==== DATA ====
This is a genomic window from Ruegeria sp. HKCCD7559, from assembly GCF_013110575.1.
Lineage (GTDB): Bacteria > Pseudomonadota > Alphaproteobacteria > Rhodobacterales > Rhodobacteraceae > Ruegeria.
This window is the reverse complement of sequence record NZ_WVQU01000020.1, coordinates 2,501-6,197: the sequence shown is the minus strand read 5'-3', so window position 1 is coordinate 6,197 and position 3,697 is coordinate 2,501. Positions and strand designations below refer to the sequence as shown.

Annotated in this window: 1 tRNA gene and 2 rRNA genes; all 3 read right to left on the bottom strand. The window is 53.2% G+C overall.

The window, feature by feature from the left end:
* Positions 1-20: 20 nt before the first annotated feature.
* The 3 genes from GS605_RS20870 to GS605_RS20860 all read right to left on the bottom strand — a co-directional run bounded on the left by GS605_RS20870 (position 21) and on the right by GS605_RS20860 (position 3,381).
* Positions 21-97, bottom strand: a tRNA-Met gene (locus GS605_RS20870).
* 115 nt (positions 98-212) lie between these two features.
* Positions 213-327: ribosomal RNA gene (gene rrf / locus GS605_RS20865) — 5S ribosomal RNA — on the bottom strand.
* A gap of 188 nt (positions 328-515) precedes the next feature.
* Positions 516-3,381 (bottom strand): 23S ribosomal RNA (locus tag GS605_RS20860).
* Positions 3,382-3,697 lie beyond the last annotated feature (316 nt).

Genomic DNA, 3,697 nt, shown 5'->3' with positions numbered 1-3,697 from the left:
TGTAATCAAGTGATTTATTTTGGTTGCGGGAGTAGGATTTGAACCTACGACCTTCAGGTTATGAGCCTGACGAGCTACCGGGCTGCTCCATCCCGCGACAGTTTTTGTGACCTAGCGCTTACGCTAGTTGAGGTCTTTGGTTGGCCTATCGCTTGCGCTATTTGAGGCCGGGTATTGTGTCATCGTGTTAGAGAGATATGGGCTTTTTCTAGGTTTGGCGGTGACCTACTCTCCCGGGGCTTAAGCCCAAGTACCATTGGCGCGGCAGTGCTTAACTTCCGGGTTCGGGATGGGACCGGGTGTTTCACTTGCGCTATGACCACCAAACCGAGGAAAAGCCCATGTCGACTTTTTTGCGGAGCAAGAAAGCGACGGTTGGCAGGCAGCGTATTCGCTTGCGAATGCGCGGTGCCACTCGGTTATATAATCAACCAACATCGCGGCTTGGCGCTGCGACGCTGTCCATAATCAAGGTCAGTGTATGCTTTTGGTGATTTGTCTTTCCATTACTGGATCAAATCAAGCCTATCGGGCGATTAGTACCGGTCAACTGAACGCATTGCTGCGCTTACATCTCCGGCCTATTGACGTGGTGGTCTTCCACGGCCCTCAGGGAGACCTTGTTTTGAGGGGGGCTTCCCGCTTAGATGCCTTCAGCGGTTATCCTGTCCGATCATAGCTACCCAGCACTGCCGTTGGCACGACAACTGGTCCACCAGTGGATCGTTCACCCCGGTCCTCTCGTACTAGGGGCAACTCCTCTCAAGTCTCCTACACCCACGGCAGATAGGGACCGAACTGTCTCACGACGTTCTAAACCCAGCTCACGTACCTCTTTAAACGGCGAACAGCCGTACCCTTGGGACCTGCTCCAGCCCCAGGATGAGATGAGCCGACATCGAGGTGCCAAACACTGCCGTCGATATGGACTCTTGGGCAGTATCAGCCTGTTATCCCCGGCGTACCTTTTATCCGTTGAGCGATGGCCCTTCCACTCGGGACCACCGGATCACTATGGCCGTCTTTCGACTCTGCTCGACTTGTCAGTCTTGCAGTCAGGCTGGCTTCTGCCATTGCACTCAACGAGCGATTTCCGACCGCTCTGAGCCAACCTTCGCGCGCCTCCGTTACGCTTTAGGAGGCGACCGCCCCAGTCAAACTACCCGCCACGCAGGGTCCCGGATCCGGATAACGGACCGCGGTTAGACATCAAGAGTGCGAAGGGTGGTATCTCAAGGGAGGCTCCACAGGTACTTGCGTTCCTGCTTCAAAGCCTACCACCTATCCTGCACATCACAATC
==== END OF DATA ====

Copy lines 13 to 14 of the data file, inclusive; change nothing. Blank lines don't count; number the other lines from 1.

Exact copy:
* Positions 3,382-3,697 lie beyond the last annotated feature (316 nt).

Genomic DNA, 3,697 nt, shown 5'->3' with positions numbered 1-3,697 from the left: